"America's Worst Mom"
Free-range parenting is a term coined by an ordinary mom
who became an overnight media sensation in 2008 after she let her nine-year-old son ride the subway home by himself in New York City.
Media sensation is putting it mildly: The press demonized Lenore Skenazy as “America’s Worst Mom,” and she started a global conversation on parenting, how it’s changed over the decades, and if that change is good or not.
Skenazy’s definition of free-range parenting is an approach to parenting in which we fight the belief that our children are in constant danger and allow them to grow and learn with more independence and less parental supervision.
Many people liken it back to the “good ole’ days,” when kids walked to and from school, when kids spent their days outside playing and didn’t come back until supper, and when kids could safely hitch a ride to a fishing pond miles away.
Free-Range Parenting Around the World
It’s not just a U.S. phenomenon, but one in the UK as well. In 2007, the Daily Mail
published a story that helped fuel the debate on free-range parenting entitled “How children lost the right to roam in four generations.”
- In 1919, Great-Grandfather George, age 8, could walk six miles from home unaccompanied.
- In 1950, Grandpa Jack, age 8, could walk one mile from home unaccompanied.
- In 1979, Mom Vicky, age 8, could walk a half a mile from home unaccompanied.
- In 2007, Son Ed, age 8, can only walk 300 yards (to the end of his street) unaccompanied.
This suppression of childhood independence isn’t the norm in all countries, though, as parents shared with the New York Times
. In other countries, such as Germany, France, and the Netherlands, many parents practice free-range parenting, and it is culturally accepted. In Japan, kids only must be six-years-old before they can ride the trains alone. Only six
Parenting Is About Teaching Essential Life Skills
Free-range parenting, as Skenazy points out on her web site, does not mean an uninvolved parent. It takes time on the parent’s part to practice free-range parenting because it means taking time to teach kids the skills they need to be independent. Parents must teach kids to read a map, teach them how to talk to strangers so they can ask for help or directions, teach them how to travel by bus or subway, teach them how to purchase something at a store, and many other necessary life skills.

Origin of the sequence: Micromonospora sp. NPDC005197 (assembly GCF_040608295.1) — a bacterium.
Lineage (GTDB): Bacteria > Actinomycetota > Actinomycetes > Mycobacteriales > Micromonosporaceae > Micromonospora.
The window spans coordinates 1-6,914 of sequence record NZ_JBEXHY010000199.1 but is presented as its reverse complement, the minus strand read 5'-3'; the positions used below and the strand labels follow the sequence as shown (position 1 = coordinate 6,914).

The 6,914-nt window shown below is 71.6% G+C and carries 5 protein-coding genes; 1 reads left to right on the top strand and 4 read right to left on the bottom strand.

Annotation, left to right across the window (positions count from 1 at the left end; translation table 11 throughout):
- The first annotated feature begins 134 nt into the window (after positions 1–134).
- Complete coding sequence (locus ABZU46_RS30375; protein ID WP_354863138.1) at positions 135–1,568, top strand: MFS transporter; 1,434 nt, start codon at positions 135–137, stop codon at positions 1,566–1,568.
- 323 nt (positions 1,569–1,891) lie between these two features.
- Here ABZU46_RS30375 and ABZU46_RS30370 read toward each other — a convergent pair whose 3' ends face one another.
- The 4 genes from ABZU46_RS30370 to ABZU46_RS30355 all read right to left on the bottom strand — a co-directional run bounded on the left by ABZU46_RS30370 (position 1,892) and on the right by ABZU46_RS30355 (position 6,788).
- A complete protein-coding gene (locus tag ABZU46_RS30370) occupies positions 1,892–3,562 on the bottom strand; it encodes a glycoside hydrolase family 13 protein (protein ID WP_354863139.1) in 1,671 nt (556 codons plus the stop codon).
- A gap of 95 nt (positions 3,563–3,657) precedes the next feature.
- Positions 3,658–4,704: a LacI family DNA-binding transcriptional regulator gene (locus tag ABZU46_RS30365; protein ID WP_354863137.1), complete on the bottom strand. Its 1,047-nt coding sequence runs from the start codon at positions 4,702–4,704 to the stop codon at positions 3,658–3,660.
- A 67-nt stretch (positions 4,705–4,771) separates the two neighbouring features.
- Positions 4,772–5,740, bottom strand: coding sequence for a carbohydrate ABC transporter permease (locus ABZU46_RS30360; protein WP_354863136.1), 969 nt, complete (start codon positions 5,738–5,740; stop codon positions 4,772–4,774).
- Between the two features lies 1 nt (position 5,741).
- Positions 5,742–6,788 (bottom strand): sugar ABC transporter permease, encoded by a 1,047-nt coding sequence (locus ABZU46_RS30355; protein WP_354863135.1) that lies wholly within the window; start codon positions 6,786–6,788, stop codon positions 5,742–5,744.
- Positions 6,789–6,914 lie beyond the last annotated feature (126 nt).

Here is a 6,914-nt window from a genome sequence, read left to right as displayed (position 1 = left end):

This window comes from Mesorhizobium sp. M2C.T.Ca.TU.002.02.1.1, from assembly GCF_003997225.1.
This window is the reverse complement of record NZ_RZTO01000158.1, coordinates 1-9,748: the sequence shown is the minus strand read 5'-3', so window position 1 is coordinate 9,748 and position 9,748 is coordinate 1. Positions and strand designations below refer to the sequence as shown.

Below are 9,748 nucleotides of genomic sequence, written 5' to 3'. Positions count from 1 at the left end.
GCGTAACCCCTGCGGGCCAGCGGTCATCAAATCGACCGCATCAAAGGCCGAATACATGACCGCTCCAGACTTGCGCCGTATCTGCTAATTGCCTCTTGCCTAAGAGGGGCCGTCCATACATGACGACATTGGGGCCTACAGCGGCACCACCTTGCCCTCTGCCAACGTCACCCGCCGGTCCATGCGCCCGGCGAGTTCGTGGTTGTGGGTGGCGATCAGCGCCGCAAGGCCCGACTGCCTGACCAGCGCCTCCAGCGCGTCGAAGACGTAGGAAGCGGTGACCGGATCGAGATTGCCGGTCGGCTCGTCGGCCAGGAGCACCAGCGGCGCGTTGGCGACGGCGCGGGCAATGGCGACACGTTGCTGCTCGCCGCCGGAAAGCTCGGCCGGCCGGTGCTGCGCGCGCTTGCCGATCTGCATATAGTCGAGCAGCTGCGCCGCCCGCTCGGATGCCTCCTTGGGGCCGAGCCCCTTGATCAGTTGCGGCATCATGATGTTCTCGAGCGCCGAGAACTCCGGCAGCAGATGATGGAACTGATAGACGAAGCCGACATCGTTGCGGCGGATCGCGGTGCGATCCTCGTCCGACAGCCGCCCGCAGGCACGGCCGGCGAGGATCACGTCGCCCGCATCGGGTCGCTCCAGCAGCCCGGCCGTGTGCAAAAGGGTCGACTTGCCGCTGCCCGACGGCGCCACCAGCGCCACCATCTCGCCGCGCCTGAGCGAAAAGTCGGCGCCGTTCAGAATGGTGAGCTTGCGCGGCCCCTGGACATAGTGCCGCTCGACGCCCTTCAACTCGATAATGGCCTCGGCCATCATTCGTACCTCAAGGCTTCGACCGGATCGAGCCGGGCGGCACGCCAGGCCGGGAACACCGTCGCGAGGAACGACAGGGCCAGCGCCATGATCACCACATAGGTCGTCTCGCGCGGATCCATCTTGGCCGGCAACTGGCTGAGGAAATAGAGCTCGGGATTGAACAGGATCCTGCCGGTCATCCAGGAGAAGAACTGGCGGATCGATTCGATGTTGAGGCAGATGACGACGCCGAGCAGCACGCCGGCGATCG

A 2015 article in Australia’s The Daily Telegraph
lamented the loss of basic life skills among the millennial generation, including cooking, washing clothes, changing bed sheets, and even knowing what a fuse box looks like. “As parents, we have to accept some of the responsibility,” said the author.
The loss of basic life skills is part of what free-range parents say they are trying to prevent, along with loss of independence and confidence brought about by 1) fear, or 2) unwillingness to allow our kids to fail.
Are Kids Now In Harm's Way?
Many people object to free-range parenting, believing it puts our kids in too much danger. It isn’t the same world it used to be. And many of the laws around the country, intended to protect children, can punish free-range parents.
For instance, in Alabama, it’s against the law to leave a child under the age of seven alone in a car. In Colorado, the age of 12 is the guideline for when it might be appropriate to leave a child home alone. In Maryland, authorities can charge a parent with child neglect for failure to provide necessary assistance and resources to a minor.
What constitutes a failure to provide for a child can be broadly interpreted. Case-in-point, Maryland parents Danielle and Alexander Meitiv
were charged with neglect when their two children, ages 10 and 6, walked home alone from a local park. Authorities eventually dropped the charges, but cases like these continue to fuel the debate on free-range parenting.
What Parenting Style Is Right For You?
To learn more about free-range parenting, and add your voice to the discussion, learn more at https://letgrow.org/